- In 2020, technology’s true impact on society was exposed, a new Mozilla Foundation report argues.
- It examined how tech shaped debates over racial justice, labor rights, and corporate accountability.
- In 2021, companies will face pressure to build “responsible” tech, Mozilla’s president told Insider.
- Visit Business Insider’s homepage for more stories.
Technology and society have always been closely intertwined – from Goryeo dynasty printing presses spreading new ideas across the globe more than 700 years ago, to Google’s search engine helping people find those ideas today.
But 2020 was different.
“This past year, more than ever, human health was intrinsically tied to internet health,” argues a new report from the Mozilla Foundation – a nonprofit organization whose privacy-focused Firefox browser was built largely as an antidote to Google.
“Technology and society smashed together in a head-on collision” last year, Mozilla Foundation president Mark Surman told Insider. “It was impossible for anybody to ignore.”
Mozilla’s report focused on three areas where technology collided with major social issues: racial justice, labor rights, and social media companies’ lack of transparency and accountability.
“Technology has never been colorblind”
“The internet appears predominantly White and US-centric by default,” Mozilla’s report said, because it’s mostly built by – and for – “software developers, managers, and executives of technology companies who are rarely diverse in terms of race, ethnicity or gender.”
Last year, the COVID-19 pandemic exacerbated the digital divide as those without home internet access fell behind during online learning – hitting Black and Latinx students hardest. Amazon’s overwhelmingly White executives raked in record compensation as e-commerce sales soared, while its disproportionately Black and Hispanic frontline workers faced dangerous working conditions with low pay and few benefits.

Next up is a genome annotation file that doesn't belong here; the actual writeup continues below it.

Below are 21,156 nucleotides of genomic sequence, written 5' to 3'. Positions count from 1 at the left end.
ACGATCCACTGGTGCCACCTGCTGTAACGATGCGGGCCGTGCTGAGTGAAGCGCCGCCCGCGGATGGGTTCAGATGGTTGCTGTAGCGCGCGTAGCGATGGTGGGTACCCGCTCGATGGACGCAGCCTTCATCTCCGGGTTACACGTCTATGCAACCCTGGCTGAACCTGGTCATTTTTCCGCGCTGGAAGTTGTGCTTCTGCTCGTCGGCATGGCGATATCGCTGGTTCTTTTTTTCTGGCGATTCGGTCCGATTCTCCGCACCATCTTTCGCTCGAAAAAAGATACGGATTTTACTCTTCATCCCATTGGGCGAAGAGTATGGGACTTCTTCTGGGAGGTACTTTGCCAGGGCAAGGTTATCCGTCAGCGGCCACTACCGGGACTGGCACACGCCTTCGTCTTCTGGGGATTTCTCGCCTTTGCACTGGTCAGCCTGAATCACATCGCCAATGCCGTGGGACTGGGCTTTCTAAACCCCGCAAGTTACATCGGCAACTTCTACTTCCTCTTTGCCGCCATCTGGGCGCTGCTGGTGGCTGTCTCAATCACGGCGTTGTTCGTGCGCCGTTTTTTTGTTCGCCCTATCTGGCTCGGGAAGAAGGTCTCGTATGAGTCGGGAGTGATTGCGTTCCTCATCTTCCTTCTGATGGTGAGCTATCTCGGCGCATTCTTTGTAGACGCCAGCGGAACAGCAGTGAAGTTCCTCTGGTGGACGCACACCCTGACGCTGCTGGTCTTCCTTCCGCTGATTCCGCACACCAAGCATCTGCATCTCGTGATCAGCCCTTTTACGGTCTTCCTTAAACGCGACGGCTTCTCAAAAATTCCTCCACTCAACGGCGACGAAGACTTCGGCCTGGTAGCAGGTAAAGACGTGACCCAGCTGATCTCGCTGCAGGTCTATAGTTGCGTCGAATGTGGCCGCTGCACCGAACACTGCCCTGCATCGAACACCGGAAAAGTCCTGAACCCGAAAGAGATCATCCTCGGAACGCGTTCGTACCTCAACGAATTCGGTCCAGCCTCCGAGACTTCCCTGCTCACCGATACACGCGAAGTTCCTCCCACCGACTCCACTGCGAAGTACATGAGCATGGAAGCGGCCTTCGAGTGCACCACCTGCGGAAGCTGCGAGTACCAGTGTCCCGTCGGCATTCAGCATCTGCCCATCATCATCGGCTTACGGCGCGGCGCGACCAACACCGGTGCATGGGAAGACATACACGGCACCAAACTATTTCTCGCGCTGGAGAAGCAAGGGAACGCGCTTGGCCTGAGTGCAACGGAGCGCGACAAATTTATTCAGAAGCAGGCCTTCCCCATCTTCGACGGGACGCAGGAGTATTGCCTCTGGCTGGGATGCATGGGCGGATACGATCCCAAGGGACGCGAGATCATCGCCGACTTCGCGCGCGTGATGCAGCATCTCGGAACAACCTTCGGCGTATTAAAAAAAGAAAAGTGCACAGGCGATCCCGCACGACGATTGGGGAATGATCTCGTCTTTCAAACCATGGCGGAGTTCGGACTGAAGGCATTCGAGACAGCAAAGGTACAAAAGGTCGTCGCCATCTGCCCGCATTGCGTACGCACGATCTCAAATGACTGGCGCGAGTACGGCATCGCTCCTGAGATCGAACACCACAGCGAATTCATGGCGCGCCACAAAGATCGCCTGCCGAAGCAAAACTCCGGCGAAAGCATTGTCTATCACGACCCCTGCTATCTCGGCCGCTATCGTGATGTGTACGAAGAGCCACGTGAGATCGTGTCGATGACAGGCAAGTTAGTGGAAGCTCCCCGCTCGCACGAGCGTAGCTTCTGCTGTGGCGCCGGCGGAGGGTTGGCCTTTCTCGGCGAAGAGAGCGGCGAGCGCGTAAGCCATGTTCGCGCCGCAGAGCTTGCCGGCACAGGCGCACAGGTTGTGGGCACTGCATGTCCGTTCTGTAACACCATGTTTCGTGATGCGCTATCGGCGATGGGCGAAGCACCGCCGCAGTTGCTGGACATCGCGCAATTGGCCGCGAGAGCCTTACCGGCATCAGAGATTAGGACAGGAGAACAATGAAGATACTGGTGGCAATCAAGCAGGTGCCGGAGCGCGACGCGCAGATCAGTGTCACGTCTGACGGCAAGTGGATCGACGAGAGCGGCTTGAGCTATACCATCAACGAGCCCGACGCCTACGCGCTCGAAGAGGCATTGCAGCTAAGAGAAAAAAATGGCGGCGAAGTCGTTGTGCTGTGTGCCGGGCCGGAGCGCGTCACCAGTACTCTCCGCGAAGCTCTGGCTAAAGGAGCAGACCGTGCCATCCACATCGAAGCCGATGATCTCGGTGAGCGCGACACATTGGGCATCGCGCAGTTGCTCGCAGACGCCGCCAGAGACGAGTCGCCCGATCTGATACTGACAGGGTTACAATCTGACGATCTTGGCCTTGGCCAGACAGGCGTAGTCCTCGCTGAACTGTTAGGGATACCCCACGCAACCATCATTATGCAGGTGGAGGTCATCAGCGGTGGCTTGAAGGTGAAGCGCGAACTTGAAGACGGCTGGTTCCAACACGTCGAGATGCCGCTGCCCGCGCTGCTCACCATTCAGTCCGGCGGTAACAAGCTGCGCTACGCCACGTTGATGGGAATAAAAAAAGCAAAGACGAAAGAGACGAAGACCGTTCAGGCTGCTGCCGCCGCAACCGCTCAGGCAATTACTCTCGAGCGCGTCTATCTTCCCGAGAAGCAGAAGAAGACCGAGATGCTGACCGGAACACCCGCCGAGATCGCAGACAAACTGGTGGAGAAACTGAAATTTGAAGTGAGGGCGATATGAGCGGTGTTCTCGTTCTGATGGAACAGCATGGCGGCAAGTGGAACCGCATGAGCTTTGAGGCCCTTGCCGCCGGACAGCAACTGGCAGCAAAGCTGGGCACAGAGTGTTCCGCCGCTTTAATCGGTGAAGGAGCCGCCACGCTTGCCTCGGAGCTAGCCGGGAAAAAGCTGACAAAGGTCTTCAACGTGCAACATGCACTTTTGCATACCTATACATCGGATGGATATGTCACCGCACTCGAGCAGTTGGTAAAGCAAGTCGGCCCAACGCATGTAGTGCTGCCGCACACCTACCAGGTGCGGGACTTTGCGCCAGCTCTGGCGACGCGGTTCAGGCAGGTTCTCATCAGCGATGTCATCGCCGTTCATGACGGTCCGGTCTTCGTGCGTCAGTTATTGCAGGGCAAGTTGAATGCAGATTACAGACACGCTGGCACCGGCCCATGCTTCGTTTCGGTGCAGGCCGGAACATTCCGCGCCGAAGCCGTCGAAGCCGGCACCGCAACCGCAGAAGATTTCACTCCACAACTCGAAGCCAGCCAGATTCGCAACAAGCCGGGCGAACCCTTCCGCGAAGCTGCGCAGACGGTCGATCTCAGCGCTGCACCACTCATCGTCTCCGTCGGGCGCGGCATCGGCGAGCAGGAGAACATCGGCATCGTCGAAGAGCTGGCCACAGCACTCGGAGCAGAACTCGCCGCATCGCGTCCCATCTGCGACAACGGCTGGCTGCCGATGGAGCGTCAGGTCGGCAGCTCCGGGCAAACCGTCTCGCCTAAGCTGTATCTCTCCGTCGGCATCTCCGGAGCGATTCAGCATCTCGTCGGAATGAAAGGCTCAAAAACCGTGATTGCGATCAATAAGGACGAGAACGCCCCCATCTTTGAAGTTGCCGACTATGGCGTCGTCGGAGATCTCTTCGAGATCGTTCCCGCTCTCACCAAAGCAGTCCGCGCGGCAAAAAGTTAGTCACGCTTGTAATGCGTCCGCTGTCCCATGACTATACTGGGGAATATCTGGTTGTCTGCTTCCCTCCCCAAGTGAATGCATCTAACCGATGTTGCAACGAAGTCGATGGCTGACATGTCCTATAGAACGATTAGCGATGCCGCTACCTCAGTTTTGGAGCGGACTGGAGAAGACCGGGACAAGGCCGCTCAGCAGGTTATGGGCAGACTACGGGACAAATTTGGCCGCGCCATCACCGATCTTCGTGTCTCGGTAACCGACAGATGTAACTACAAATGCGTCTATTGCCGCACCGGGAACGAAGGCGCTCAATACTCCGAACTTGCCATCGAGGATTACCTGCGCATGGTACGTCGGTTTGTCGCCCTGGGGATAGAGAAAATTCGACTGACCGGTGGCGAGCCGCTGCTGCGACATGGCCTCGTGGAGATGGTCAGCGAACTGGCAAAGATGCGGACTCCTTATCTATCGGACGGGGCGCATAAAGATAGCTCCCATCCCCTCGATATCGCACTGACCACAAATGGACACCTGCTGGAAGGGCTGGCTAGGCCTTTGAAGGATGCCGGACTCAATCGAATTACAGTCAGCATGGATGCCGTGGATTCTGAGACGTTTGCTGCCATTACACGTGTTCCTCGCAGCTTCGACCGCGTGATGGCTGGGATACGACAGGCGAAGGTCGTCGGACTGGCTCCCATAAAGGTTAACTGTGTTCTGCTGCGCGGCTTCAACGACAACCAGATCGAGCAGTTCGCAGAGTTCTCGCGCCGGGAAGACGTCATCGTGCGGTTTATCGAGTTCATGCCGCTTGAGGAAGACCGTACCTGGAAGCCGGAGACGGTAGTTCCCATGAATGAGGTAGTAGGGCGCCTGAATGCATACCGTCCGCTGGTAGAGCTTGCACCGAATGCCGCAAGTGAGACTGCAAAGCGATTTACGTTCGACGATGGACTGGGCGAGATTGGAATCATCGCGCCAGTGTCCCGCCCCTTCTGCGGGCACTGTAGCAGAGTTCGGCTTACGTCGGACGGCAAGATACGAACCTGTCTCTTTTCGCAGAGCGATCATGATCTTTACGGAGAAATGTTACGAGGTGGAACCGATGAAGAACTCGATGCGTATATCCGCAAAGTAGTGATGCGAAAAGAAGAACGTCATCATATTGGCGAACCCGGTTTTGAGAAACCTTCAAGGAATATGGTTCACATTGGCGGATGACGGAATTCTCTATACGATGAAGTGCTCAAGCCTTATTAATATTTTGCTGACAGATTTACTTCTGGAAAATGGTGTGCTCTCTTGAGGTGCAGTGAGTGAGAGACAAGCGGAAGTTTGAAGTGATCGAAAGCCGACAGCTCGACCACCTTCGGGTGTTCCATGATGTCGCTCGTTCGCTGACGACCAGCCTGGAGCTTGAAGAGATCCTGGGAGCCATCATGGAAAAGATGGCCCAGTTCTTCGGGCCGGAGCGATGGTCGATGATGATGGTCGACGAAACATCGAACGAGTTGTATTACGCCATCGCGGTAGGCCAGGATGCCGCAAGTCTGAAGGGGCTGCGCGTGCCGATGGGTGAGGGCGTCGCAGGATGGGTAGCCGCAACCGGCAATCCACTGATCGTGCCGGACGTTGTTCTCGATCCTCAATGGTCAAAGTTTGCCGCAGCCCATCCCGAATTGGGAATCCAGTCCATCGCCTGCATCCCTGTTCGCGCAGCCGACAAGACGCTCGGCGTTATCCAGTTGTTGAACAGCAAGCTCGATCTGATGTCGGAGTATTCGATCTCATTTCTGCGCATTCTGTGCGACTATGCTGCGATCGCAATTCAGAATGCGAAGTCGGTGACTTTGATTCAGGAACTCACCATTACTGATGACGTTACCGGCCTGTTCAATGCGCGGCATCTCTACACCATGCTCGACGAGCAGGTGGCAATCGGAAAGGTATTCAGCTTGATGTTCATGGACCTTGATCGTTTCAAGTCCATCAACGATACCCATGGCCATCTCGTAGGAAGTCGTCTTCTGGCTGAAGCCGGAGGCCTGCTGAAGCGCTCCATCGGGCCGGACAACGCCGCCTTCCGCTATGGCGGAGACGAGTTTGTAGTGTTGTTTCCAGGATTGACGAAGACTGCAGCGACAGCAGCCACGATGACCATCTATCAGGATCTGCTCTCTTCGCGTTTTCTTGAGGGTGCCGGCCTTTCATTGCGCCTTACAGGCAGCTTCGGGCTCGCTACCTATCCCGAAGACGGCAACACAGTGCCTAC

George Floyd’s death ignited nationwide protests against police brutality, social media documented that very brutality – which in turn enabled police to surveil protesters. Companies like Palantir and Microsoft that supply the government with surveillance technology faced backlash from employees who saw them as complicit in racist immigration and policing policies.
But tech’s most powerful figures weren’t always receptive to such criticisms.
Amazon’s top executives deliberately used a racist stereotype to discredit a Black whistleblower. Google ousted a Black AI ethics researcher who had raised alarms over how the company – and its products – treated minorities. Facebook all but ignored a massive advertiser boycott over hate speech on its platform and rejected many changes proposed by independent civil rights auditors.
“Since the beginning of the internet, calling out racial inequities of data and algorithms means facing denials and backlash,” Mozilla’s report said, referencing an effort in 2008 to build a racially inclusive web browser that received even worse backlash.
Still, the report argued: “The internet can help tip the balance to be racially just through the efforts of many people to rethink systems, question powerful institutions, and develop community focused alternatives.”
“Data rights are labor rights”
Even before the pandemic, a third of Americans had used ride-hailing apps like Uber or Lyft, and lockdown orders pushed more people to take advantage of delivery services like DoorDash, Grubhub, Instacart, Target-owned Shipt, and Amazon Flex (which also delivers Whole Foods groceries).
Globally, those apps are powered by an estimated 50 million “gig” workers: contractors who don’t receive benefits like healthcare, paid sick and parental leave, and labor protections – and whose “bosses” are opaque algorithms that deny them access to and control over the data responsible for their livelihoods.
Read more: California voters approved Proposition 22, keeping ride-share and food delivery drivers as contractors – here’s what that means for companies like Uber, Lyft, Instacart, DoorDash and their workers